The ACLU position is that only when someone is an “immenent threat” or “imminently in danger of suicide” can he be held against his will. It is that standard (reversed now in some states) which, for example, caused the release of Mr. Bedell from involuntary mental health care, just before he went to Washington, D.C. and murdered those two cops and then was himself killed in the hail of bullets.

  50. Rich Rifkin

    AP story today about what very often happens in the end to men with serious mental illness after a long cycle of psychosis, irrational crimes and a revolving prison door, never getting properly treated by psychiatrists: [quote] WEST PALM BEACH, Fla. — Authorities say a deputy fatally shot a man while serving a warrant in South Florida. The Palm Beach County Sheriff’s Office reports that two deputies went to the home of 45-year-old Allen H. Hunter Tuesday morning to arrest him on a felony charge of violating probation, but a struggle ensued.

    Hunter reportedly grabbed a metal baton from one of the deputies and began to hit him with it. The other deputy shocked Hunter with a stun gun, but it didn’t stop him. The first deputy recovered, drew his gun and shot Hunter dead. Records show Hunter had been arrested 15 times since 1987. Family members say he had a history of mental illness.[/quote]

  51. boombox1985

    Why doesn’t the article mention how stupid it was of the City Council to defend Unconstitutional laws, EVEN if they are antiquated and no longer enforced?

    So WHAT if it takes time and money to change the law…God forbid fat cat bureaucrats and local government try and run an effective government for once.

    Holy f**king s–t. This writer’s a MAJOR idiot.

  52. boombox1985

    1 more thing…..

    What’s the point of HAVING LAWS if 80% of the laws in the books are disregarded?

    All these old people on City Council needed to lay off the Prozac and start giving a sh-t about reality again.

  53. Greg Kuperberg

    [i]As it happens, I think the courts were right to allow Mr. Donaldson to be freed from his confinement in the Florida State Hospital.[/i]

    No kidding, Rich. It wasn’t just that Kenneth Donaldson posed no danger to himself or others. He spent 15 years in a psychiatric “hospital” with no due process and no psychiatric treatment either! Can you imagine being locked up in a funny farm for 15 years, together with criminally insane people, pleading for something better that simple imprisonment? Donaldson was freed not because of any change to him, but because the director, a tyrant who broke no laws, retired. Within months of that retirement, Donaldson was finally evaluated, freed, and then took a regular job. How can you be against the ACLU for arguing a case like that?

    That case, moreover, had nothing to do with any “imminent danger” standard. It also did not preclude the kind of monitoring that you suggest. The case was whether Donaldson had the standing to sue the hospital and its director for locking him up for 15 years without doing anything for him, without even trying. They even withheld information that could have set him free. The court ruled unanimously in his favor; again, can any decent person really disagree.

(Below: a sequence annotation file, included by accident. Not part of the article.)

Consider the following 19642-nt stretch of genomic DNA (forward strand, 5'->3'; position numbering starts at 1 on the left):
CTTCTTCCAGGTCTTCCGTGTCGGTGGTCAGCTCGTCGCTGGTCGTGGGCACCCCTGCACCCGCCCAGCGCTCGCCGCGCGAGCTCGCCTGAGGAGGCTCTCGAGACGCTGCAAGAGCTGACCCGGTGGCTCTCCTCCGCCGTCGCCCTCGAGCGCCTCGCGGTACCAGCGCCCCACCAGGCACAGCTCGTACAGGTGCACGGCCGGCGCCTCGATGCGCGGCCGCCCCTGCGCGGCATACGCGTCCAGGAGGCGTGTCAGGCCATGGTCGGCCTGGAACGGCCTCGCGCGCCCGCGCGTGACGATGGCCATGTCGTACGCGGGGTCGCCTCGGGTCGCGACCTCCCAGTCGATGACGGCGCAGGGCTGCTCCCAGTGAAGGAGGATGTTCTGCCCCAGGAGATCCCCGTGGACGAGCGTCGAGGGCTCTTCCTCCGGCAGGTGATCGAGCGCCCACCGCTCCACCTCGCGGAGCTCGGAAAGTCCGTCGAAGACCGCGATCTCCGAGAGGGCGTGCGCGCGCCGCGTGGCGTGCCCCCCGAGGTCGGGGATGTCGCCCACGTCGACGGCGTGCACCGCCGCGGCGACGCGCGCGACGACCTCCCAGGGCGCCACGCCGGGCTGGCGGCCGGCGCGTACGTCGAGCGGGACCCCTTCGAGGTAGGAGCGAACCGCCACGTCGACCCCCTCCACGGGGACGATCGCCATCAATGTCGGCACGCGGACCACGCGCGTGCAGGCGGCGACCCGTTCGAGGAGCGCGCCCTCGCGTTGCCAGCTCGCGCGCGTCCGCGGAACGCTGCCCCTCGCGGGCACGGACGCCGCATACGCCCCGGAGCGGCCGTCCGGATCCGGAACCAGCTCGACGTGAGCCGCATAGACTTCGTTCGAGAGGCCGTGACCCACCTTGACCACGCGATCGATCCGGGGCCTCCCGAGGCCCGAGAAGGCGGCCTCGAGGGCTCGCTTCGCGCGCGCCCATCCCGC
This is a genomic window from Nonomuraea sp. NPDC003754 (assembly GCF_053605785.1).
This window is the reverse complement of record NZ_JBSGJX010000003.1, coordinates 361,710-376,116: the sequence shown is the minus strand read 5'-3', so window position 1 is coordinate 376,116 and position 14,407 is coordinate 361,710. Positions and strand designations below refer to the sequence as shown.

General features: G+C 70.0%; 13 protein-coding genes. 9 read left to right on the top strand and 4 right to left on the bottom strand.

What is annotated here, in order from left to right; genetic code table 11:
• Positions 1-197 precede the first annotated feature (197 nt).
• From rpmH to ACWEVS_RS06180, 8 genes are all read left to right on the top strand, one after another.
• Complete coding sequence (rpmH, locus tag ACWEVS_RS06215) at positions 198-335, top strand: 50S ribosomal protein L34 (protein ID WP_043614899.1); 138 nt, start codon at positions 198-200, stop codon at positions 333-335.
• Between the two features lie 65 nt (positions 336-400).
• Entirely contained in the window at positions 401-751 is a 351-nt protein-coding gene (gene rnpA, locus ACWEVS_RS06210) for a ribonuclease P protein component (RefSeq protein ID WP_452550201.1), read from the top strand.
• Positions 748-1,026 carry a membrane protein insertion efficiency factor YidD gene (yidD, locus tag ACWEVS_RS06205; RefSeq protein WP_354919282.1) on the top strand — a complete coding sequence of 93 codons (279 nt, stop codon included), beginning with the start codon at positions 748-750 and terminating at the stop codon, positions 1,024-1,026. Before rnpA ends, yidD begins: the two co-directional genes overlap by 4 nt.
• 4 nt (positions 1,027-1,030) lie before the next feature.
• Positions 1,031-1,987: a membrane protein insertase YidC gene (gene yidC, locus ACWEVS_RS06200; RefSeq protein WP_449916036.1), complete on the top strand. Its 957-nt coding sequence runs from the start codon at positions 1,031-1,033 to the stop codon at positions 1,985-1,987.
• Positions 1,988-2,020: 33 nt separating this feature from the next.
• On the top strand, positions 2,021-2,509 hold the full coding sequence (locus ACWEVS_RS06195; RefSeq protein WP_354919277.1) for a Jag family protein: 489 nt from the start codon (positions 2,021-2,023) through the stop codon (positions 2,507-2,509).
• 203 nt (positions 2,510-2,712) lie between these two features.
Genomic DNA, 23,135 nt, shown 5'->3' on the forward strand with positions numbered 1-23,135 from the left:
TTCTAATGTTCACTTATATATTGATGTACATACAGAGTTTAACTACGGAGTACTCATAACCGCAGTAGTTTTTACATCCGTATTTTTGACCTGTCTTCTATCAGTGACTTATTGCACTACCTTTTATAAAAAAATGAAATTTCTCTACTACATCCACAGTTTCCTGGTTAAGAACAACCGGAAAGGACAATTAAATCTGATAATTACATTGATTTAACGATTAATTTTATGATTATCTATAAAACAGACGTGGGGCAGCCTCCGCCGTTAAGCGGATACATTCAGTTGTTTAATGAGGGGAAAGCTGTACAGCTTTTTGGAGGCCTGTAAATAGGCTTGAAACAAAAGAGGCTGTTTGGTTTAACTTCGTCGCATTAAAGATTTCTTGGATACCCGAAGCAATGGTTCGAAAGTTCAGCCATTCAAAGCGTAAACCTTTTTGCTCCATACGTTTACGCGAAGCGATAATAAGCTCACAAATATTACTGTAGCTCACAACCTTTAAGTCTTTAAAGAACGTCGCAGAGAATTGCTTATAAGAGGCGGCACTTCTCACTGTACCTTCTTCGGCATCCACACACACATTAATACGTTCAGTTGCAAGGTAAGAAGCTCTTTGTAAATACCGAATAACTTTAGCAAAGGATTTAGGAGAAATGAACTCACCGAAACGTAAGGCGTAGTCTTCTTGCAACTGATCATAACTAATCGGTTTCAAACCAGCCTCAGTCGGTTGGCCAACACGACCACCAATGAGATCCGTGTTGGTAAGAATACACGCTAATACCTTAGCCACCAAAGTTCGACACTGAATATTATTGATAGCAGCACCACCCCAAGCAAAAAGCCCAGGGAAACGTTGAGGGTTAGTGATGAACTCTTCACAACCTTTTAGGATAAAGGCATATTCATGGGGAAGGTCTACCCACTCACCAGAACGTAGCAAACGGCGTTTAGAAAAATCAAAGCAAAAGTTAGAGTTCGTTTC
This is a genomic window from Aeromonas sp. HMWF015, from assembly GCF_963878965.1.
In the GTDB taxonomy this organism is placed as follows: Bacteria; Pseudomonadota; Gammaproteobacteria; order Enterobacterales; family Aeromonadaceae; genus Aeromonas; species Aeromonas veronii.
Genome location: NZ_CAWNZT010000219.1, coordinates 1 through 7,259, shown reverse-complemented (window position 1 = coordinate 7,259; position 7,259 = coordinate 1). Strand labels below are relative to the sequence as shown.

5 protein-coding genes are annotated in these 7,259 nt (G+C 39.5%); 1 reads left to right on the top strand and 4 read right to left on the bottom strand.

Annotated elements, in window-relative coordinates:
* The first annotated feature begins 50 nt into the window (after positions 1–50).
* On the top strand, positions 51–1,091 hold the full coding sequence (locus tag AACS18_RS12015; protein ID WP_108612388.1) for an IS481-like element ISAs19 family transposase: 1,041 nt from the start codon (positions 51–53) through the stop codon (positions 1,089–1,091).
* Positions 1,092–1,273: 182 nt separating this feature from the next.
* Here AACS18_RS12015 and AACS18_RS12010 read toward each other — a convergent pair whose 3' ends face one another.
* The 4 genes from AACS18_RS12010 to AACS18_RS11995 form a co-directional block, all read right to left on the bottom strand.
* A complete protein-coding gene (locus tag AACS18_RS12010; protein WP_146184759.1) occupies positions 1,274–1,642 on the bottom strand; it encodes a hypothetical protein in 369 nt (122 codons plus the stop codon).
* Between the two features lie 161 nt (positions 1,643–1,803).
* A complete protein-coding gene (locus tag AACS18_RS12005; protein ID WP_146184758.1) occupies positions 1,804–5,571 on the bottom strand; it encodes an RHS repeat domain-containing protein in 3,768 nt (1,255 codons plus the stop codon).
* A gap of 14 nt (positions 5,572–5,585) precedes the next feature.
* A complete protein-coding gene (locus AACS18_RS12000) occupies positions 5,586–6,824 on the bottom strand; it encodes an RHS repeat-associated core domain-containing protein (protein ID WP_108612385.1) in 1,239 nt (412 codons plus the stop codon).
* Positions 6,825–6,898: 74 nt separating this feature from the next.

54. Greg Kuperberg

    [i]The ACLU is very much a part of our terrible history of not treating people with serious mental illnesses in the name of “liberty” above all.[/i]

    Again, if the ACLU is part of any such history, O’Connor v Donaldson isn’t an example. The ACLU argued the case for Donaldson not because Donaldson got mental treatment, but because he didn’t. The way that the hospital defended its record was incredible. They claim that it was milieu therapy, which in their case meant just this: Getting locked up in the funny farm (the “milieu”) was the “therapy”.

  55. David M. Greenwald

    “Why doesn’t the article mention how stupid it was of the City Council to defend Unconstitutional laws, EVEN if they are antiquated and no longer enforced?”

    Because the writer doesn’t believe that the City Council is “Defending” unconstitutional laws. What’s happened is that the city has put a variety of laws on their books, some of these laws are fairly old, the city does not have a review process in place, so as laws fall out of use they are not removed. Given the current problems the city faces, does it make sense that they spent time and pay their city attorney to go through each law and determine whether it is constitutional and in use? Maybe it does, I don’t know.

  56. David M. Greenwald

    “What’s the point of HAVING LAWS if 80% of the laws in the books are disregarded?”

    80%? Where does that number come from? Do you have evidence to support the number being 80%? If it were 80%, you might have a point. I suspect it’s far far less than that however.

  57. J.R.

    Daniel said:
    “Did candidate Obama say, “I hope to try to persuade a majority of the House to pass a balanced budget, then move that bill to the Senate, then wait for the Senate to pass a similar but not quite identical bill, then encourage a small committee of members of both houses to work out the kinks, then…”? No. He said, “I’ll balance the budget.” Is he ignorant? No. He’s concise. “

    First of all Daniel, you’re no Obama.

    Secondly, if Obama said that he’ll balance the budget, then he’s a pathological liar.

    But in this case, I think it’s you, not him, that’s ignorant.